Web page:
By far the best birding day on Koh Chang was around the Klong Prao area. Following the main road to the north for a few kilometers and then heading to the Klong Plu waterfall produced many open country species. A good view over the broadleaved forest was obtained at a spot where there is a station for elephant trekking at the road junction. At this point a water reservoir attracted swifts and several raptors such as Crested Goshawk and Crested Serpent Eagle as well as some unidentified Accipiters could be seen above the forest. A kind of landing area about 300m south of the junction to the waterfall held some Paddyfield Pipits and a Pintail Snipe; this spot looked promising for migration times. There was a small river at the northern border of this area and some nice garden habitats were around the Amari Emerald Cove resort which contained several species.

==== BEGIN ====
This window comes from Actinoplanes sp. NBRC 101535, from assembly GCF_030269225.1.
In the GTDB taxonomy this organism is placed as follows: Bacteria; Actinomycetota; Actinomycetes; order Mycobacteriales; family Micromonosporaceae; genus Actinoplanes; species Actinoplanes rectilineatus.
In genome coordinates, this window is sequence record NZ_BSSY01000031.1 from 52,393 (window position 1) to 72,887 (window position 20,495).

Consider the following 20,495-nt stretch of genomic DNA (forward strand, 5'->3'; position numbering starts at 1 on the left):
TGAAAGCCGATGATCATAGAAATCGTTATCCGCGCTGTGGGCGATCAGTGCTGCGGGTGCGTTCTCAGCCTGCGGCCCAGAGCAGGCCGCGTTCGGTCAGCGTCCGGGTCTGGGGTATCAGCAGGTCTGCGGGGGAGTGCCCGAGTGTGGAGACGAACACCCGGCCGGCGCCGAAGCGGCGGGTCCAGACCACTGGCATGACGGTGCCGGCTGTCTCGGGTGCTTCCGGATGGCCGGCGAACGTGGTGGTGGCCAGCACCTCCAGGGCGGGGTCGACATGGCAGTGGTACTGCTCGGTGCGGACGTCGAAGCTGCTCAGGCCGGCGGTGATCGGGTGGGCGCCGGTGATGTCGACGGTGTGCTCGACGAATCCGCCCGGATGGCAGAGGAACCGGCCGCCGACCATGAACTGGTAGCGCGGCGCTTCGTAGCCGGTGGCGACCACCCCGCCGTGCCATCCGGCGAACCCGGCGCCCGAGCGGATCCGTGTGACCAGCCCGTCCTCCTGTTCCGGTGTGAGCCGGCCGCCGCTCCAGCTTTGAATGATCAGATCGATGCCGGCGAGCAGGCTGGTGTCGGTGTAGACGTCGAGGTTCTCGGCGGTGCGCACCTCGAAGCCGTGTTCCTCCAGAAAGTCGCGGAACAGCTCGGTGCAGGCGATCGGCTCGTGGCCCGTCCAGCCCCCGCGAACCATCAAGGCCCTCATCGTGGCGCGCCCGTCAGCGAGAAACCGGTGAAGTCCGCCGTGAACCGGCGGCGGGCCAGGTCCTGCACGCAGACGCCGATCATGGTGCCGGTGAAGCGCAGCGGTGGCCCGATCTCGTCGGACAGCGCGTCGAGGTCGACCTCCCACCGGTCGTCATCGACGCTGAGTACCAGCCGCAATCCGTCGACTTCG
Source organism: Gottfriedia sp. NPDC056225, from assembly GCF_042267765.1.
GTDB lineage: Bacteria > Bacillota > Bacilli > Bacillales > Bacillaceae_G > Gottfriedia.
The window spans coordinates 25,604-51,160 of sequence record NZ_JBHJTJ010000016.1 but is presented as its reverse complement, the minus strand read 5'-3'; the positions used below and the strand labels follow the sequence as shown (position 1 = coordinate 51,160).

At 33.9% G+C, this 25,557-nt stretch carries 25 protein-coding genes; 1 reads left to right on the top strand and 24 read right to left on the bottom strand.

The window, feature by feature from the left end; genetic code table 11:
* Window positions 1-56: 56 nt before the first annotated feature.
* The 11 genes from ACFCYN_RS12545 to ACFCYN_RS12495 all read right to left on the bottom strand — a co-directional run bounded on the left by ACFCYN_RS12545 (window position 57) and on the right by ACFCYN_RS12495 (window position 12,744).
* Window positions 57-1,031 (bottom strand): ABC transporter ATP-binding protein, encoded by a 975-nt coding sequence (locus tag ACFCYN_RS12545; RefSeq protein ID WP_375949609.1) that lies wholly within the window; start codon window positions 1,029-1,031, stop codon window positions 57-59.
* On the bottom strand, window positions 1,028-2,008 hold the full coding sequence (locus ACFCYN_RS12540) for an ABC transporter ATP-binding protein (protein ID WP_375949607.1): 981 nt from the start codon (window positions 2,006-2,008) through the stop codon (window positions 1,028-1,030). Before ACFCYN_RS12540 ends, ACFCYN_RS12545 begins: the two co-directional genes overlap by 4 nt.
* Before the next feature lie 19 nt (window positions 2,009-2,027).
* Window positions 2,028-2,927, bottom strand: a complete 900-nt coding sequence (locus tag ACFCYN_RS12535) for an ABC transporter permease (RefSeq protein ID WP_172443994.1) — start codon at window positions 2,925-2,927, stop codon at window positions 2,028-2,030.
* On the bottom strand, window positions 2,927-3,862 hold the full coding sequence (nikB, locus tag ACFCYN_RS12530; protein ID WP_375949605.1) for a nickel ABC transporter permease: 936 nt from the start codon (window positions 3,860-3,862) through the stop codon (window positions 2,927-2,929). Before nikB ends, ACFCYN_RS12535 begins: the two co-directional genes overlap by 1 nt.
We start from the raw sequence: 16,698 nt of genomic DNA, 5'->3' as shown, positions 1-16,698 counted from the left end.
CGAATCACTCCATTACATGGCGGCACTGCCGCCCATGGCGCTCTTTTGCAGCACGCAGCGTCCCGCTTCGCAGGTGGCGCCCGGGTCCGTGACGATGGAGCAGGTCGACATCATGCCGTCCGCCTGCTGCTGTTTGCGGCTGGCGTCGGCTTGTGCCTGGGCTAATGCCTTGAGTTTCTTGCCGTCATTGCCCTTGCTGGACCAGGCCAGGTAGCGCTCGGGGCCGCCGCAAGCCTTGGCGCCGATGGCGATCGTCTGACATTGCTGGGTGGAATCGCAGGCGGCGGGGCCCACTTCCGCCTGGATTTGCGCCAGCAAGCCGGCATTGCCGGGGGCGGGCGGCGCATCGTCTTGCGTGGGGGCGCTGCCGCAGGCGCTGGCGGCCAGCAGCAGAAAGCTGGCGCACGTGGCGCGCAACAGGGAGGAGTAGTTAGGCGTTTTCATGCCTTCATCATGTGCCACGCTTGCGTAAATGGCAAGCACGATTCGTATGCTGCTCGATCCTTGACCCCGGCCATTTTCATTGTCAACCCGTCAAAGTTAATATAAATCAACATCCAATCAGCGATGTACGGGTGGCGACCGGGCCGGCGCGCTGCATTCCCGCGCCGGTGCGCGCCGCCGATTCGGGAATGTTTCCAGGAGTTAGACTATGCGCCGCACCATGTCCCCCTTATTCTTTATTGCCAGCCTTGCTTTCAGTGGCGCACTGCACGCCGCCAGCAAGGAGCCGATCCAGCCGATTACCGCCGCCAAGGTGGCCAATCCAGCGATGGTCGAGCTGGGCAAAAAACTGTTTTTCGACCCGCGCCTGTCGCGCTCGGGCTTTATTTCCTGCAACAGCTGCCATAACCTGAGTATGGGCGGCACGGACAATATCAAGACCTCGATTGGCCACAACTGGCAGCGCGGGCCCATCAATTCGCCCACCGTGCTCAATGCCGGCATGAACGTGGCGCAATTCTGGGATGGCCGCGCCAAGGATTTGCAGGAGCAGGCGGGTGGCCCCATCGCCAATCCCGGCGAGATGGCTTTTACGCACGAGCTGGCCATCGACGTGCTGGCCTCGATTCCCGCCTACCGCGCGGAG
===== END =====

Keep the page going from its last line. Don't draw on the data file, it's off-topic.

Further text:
The trail to the Klong Prao waterfall is one of the few ways of accessing the forest at the heart of Koh Chang but, unfortunately, similarly to the broadleaved evergreen forest visited around Lonely beach, the forest in the national park around this waterfall did not produce a single bird which was very disappointing.

There is not much to add to Ola Ejdren’s Koh Chang list and the forest was particularly disappointing at this time of the year. All in all I only managed to see 51 species which, apart from birding at the wrong places may be a result of birding at this time of year. If I ever went back to Ko Chang I would definitely stay around the main town of Klong Prao where there were far more birds than in the southwest, more attractive and varied birding localities and presumably fewer dogs.

Source: https://www.thaibirding.com/trip_reports/koh-chang-october-2012.htm